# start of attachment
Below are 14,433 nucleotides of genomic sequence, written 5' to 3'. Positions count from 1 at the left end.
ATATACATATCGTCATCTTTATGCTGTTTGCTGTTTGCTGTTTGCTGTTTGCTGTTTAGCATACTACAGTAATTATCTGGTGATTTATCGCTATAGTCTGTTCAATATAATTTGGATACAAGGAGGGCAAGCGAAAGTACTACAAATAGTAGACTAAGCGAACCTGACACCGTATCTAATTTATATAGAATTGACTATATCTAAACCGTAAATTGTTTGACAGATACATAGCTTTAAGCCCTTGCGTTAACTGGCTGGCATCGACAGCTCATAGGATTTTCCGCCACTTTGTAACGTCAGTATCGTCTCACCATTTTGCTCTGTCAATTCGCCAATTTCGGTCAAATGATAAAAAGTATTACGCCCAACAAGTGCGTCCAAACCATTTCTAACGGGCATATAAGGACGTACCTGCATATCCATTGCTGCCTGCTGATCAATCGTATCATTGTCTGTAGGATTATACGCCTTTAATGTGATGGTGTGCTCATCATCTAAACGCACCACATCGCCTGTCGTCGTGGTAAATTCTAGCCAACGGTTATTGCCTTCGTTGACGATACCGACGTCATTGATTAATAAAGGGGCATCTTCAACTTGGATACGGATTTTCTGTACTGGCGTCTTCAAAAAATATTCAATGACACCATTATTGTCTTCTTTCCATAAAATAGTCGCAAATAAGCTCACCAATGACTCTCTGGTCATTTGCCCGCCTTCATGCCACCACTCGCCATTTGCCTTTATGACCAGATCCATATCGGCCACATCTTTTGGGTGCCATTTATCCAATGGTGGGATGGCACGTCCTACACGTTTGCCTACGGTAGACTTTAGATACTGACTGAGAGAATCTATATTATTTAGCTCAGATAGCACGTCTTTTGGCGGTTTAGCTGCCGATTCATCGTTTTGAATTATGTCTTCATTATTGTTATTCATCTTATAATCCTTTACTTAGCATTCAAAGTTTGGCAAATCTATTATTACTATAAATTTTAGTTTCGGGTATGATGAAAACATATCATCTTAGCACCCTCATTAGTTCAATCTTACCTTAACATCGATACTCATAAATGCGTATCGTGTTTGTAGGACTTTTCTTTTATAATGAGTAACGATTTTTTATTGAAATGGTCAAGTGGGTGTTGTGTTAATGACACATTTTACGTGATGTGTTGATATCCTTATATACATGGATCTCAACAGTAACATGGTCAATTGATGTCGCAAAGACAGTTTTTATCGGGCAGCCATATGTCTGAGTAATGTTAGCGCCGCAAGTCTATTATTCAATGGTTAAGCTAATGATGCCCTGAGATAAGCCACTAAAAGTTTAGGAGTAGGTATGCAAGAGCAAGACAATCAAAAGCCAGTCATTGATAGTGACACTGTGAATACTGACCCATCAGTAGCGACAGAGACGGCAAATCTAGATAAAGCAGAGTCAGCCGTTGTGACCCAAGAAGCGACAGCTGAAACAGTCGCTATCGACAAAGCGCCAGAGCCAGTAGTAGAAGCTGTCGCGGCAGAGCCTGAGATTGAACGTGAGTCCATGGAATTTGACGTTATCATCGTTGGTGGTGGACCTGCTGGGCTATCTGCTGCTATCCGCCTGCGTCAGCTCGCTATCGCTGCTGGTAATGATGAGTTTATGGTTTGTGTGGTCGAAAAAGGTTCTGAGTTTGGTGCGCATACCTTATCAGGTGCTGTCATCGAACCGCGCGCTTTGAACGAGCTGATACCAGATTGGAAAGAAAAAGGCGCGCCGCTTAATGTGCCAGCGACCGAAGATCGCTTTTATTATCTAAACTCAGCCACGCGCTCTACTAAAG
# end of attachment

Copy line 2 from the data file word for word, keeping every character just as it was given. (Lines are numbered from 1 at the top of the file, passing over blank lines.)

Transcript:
ATATACATATCGTCATCTTTATGCTGTTTGCTGTTTGCTGTTTGCTGTTTGCTGTTTAGCATACTACAGTAATTATCTGGTGATTTATCGCTATAGTCTGTTCAATATAATTTGGATACAAGGAGGGCAAGCGAAAGTACTACAAATAGTAGACTAAGCGAACCTGACACCGTATCTAATTTATATAGAATTGACTATATCTAAACCGTAAATTGTTTGACAGATACATAGCTTTAAGCCCTTGCGTTAACTGGCTGGCATCGACAGCTCATAGGATTTTCCGCCACTTTGTAACGTCAGTATCGTCTCACCATTTTGCTCTGTCAATTCGCCAATTTCGGTCAAATGATAAAAAGTATTACGCCCAACAAGTGCGTCCAAACCATTTCTAACGGGCATATAAGGACGTACCTGCATATCCATTGCTGCCTGCTGATCAATCGTATCATTGTCTGTAGGATTATACGCCTTTAATGTGATGGTGTGCTCATCATCTAAACGCACCACATCGCCTGTCGTCGTGGTAAATTCTAGCCAACGGTTATTGCCTTCGTTGACGATACCGACGTCATTGATTAATAAAGGGGCATCTTCAACTTGGATACGGATTTTCTGTACTGGCGTCTTCAAAAAATATTCAATGACACCATTATTGTCTTCTTTCCATAAAATAGTCGCAAATAAGCTCACCAATGACTCTCTGGTCATTTGCCCGCCTTCATGCCACCACTCGCCATTTGCCTTTATGACCAGATCCATATCGGCCACATCTTTTGGGTGCCATTTATCCAATGGTGGGATGGCACGTCCTACACGTTTGCCTACGGTAGACTTTAGATACTGACTGAGAGAATCTATATTATTTAGCTCAGATAGCACGTCTTTTGGCGGTTTAGCTGCCGATTCATCGTTTTGAATTATGTCTTCATTATTGTTATTCATCTTATAATCCTTTACTTAGCATTCAAAGTTTGGCAAATCTATTATTACTATAAATTTTAGTTTCGGGTATGATGAAAACATATCATCTTAGCACCCTCATTAGTTCAATCTTACCTTAACATCGATACTCATAAATGCGTATCGTGTTTGTAGGACTTTTCTTTTATAATGAGTAACGATTTTTTATTGAAATGGTCAAGTGGGTGTTGTGTTAATGACACATTTTACGTGATGTGTTGATATCCTTATATACATGGATCTCAACAGTAACATGGTCAATTGATGTCGCAAAGACAGTTTTTATCGGGCAGCCATATGTCTGAGTAATGTTAGCGCCGCAAGTCTATTATTCAATGGTTAAGCTAATGATGCCCTGAGATAAGCCACTAAAAGTTTAGGAGTAGGTATGCAAGAGCAAGACAATCAAAAGCCAGTCATTGATAGTGACACTGTGAATACTGACCCATCAGTAGCGACAGAGACGGCAAATCTAGATAAAGCAGAGTCAGCCGTTGTGACCCAAGAAGCGACAGCTGAAACAGTCGCTATCGACAAAGCGCCAGAGCCAGTAGTAGAAGCTGTCGCGGCAGAGCCTGAGATTGAACGTGAGTCCATGGAATTTGACGTTATCATCGTTGGTGGTGGACCTGCTGGGCTATCTGCTGCTATCCGCCTGCGTCAGCTCGCTATCGCTGCTGGTAATGATGAGTTTATGGTTTGTGTGGTCGAAAAAGGTTCTGAGTTTGGTGCGCATACCTTATCAGGTGCTGTCATCGAACCGCGCGCTTTGAACGAGCTGATACCAGATTGGAAAGAAAAAGGCGCGCCGCTTAATGTGCCAGCGACCGAAGATCGCTTTTATTATCTAAACTCAGCCACGCGCTCTACTAAAG